Are you planning on reading this book? Have you already started it? Have you had any ah-ha moments while reading it? Share!

*Disclosure: I received this book free of charge to review. All opinions are my own.

 

 

 

Favorite Things Friday

It’s been a while since I did a Favorite Things Friday edition. Did I mention that life has been just a bit busy? All last week was spent searching for a wedding venue for my oldest daughter. {We got one!} It was a tad overwhelming, but, you guys, I made an Excel spreadsheet for this purpose. Peter was surprised and a little proud as he is a spreadsheet kinda guy.

Also, we’re expecting a little snow this weekend, but it’s nothing compared to last year at this time. Remember this!?

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What a difference a year makes. Did you realize that it has been one year since Addy’s surgery? She’s doing great by the way!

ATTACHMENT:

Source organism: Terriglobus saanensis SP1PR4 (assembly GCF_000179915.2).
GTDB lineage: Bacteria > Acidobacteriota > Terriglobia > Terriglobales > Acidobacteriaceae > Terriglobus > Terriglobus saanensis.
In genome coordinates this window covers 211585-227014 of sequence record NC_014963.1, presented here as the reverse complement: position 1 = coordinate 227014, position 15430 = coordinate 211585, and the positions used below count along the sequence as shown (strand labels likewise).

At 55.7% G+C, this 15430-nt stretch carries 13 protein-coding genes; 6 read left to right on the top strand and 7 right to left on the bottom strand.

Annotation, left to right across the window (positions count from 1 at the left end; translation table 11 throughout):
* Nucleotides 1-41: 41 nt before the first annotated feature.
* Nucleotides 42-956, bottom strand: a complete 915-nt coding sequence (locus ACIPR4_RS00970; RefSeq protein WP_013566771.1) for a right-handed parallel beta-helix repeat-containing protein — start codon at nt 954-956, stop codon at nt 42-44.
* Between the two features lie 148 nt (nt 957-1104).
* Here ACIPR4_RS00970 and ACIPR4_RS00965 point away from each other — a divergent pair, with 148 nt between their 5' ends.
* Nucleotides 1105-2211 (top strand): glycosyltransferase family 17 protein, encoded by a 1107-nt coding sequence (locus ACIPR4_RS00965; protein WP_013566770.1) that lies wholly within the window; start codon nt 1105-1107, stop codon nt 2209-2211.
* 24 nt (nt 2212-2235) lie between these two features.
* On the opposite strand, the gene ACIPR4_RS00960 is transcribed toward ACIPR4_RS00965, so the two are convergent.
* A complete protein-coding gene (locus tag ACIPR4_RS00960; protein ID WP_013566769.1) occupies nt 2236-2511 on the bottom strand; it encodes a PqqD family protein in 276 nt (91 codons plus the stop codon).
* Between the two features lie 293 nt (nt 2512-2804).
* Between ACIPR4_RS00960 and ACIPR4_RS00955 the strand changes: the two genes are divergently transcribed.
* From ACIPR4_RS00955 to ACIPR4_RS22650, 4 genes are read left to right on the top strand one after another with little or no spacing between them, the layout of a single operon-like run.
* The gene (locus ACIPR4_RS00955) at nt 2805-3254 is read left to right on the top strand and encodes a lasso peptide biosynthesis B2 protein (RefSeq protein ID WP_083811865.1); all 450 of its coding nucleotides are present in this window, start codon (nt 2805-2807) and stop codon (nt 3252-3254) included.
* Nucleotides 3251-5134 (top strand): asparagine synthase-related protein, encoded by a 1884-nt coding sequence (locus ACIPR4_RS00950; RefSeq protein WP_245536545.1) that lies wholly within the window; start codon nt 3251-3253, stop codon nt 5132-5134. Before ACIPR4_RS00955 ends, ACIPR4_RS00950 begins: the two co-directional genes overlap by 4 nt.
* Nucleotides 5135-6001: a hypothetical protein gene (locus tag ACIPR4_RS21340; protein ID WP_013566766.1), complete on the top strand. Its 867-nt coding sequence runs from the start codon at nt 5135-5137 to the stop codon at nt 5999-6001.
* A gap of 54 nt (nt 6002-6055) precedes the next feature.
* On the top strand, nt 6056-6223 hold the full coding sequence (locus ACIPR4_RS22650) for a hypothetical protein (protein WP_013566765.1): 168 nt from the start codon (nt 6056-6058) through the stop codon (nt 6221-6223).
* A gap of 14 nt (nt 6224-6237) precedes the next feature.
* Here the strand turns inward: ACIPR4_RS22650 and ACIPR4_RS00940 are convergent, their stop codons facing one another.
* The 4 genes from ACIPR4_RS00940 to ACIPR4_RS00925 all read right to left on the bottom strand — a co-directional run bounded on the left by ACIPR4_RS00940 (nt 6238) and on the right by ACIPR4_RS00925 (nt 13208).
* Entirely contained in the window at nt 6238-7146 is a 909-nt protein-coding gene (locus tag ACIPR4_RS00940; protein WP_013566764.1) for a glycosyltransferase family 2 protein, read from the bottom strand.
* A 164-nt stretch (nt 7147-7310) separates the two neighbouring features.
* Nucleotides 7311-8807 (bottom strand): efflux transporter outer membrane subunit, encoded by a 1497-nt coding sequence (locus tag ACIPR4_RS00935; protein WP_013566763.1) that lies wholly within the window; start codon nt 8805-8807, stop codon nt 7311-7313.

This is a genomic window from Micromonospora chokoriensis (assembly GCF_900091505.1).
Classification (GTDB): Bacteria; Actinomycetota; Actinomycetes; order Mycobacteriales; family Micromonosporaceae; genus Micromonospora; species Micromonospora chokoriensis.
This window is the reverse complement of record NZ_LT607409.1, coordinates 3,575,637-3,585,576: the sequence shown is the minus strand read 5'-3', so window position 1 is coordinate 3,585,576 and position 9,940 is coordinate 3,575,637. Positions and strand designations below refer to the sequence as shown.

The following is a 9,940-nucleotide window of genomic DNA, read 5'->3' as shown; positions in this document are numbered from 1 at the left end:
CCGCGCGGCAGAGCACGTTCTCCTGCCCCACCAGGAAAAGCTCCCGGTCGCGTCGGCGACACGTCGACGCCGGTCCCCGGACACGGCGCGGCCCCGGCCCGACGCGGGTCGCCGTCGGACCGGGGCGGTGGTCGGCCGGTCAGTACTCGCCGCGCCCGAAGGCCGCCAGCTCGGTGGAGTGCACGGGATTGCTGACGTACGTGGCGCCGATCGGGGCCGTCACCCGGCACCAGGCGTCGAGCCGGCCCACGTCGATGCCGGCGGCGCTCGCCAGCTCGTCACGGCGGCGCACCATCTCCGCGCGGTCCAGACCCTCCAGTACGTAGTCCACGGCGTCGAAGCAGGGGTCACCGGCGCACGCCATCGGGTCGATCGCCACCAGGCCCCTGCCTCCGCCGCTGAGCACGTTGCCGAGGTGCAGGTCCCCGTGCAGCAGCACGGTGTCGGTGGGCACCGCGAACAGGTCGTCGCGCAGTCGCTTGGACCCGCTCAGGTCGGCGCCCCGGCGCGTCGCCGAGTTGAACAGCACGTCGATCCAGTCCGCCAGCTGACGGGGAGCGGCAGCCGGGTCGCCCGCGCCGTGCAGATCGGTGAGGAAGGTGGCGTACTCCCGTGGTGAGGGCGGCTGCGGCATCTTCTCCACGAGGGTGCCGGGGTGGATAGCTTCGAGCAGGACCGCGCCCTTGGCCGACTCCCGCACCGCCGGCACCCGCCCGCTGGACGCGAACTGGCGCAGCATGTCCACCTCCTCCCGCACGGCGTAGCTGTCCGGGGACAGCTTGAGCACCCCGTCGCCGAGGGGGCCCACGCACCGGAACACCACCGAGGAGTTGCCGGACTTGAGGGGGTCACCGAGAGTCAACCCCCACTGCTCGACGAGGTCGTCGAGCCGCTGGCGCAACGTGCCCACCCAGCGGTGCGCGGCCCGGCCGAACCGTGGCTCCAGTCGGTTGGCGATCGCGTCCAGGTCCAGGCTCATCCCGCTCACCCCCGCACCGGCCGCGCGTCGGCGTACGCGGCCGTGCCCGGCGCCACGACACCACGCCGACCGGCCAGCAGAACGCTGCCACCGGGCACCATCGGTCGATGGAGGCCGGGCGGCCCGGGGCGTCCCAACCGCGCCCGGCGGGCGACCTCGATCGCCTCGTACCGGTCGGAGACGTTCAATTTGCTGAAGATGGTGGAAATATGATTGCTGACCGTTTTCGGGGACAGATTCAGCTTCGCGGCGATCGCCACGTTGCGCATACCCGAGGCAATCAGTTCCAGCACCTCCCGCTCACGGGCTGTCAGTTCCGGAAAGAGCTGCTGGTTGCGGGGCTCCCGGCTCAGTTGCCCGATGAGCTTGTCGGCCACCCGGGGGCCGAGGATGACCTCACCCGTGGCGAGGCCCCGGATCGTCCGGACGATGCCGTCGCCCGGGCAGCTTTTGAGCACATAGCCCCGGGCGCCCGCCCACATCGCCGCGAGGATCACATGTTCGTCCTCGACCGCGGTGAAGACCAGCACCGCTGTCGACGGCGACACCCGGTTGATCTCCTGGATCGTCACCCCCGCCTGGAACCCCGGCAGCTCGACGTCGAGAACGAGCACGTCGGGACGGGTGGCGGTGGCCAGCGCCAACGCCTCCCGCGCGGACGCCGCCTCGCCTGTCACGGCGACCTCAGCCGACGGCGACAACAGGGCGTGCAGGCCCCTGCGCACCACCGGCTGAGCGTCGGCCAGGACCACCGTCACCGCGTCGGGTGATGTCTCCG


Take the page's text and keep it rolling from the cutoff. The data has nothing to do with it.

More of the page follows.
And, it dawned on me that I never shared “on the blog” that my daughter, Rebekah, got engaged over Thanksgiving to a great guy also named Peter (his website here). So, to remedy that, pictures! We took these at Harvard Yard. We are so excited for them!

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This week, I’m reading a pre-release copy of Sally Clarkson’s newest book,The Lifegiving Home: Creating a Place of Belonging and Becoming. It’s available Feb. 2nd. This book is right up my ally. I’m only half way through but it has made me want to hug my kids a little tighter and it has given me “permission”–actually, an excuse–to do what I love which it to decorate and make the home a place where everyone wants to be. You can pre-order it, and there are several book studies that you can jump in to soon. Makenzie at Bold Turquoise is planning one, I know. I plan to review it during release week and Tyndale has agreed to do a giveaway here for my readers! Very excited for you guys!

Here are a few of my favorite things that you might also enjoy: enjoy:

Recipes::

Garlicky White Bean Soup from The Nourishing Gourmet. One of my favorite winter soups! Delish with french bread and blue cheese sprinkled on top!